After taking in the 360-degree view, the museum might not be to everyone’s taste, but it is certainly worth exploring the adjoining church, which is included in the cost.

Admission to the tower and museum is 6 euros (9 am- 7 pm) and 5 euros for the tower only at night (7 pm-11 pm).

2. Centro Portugues de Fotografia

Located south of Praca da Cordoaria and within sight of Torre dos Clerigos, this former prison houses a photographic museum. The jail closed after the Carnation Revolution in 1974, but it still gives an atmospheric backdrop. Many original features have been retained and photographs of previous inmates are displayed, complete with details of their misdemeanors. As well as hosting photographic exhibitions, the museum has a collection of cameras. It is interesting to spot familiar models from bygone, pre-digital days.

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3. Igreja do Carmo and Igreja das Carmelitas

Located on Rua do Carmo, a few minutes' walk to the northwest of Torre dos Clerigos, and separated by a meter-wide house, these must be two of the closest located churches. The narrow house in the middle once divided the monks of Carmo and the Carmelite nuns. It was inhabited until the 1980s.

Tiles depicting scenes from Mount Carmel and the founding of the Carmelite order were added to the side of Igreja do Carmo in 1912.

Entrance is free to both churches with their well-gilded naves. Please be respectful of services taking place there.

4. Livraria Lello

Amongst its more famous residents, Porto boasts that J.K. Rowling lived here. She taught English from 1991 to 1993 and wrote part of the first Harry Potter book in the city. Livraria Lello, a neo-Gothic bookshop on Rua das Carmelitas, (to the north of Praca de Lisboa and Torre dos Clerigos), dating from 1906, has a twisting staircase, which is said to have inspired one in Harry Potter. Whatever the truth behind the tale, the bookshop’s owners have not looked back since. They charge 5 euros for admission, which is deductible against any book purchases, as many tourists went there to view only and book sales fell. It is now advisable to pre-book your visit to avoid lengthy queues. Tickets are sold next door and online.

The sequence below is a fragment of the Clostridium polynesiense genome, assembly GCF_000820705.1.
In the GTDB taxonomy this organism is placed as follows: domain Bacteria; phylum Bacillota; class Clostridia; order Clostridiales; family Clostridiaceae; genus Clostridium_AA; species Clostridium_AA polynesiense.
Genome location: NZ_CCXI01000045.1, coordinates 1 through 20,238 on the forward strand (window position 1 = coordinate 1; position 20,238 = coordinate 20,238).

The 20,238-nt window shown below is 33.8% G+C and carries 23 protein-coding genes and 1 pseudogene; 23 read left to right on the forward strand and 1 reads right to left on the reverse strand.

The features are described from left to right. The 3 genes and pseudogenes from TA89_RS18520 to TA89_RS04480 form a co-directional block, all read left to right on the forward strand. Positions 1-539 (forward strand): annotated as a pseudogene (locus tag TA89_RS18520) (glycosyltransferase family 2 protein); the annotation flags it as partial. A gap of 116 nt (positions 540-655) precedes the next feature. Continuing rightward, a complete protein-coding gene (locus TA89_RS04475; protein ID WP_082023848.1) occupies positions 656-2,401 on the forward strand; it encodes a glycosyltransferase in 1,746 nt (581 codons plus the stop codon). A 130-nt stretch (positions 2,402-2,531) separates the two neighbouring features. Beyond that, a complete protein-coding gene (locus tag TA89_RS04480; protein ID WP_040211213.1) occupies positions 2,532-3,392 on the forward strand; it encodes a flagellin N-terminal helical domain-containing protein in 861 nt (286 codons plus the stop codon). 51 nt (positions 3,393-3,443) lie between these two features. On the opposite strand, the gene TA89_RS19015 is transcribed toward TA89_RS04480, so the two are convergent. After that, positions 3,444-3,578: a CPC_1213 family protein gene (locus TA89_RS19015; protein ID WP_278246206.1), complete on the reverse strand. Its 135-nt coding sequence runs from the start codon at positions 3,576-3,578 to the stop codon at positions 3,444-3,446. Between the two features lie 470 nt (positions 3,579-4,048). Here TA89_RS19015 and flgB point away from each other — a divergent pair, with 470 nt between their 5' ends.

Livraria Lello.

Livraria Lello.

5. Estacao Sao Bente

If you walk east along Rua Clerigos, you will pass Palacio das Cardosas (now an InterContinental hotel) on the right and Praca da Liberdade on your left, with the Camara Municipal do Porto at the top of the square. Turn right onto Av. D. Alfonso Henriques, as you do so take a look at the fascia of Igreja dos Congregados, which is illuminated at night. You will see the station (Estacao Sao Bente) on the left. From the outside it might look like a city station from the early 20th Century, but take a look inside and you will understand why this station merits a particular mention.

Completed in 1903, Estacao Sao Bente has been described as one of the world’s most beautiful train stations. The walls of the front hall are decorated with azulejo panels, using 20,000 tiles, depicting historic battles and the history of transport.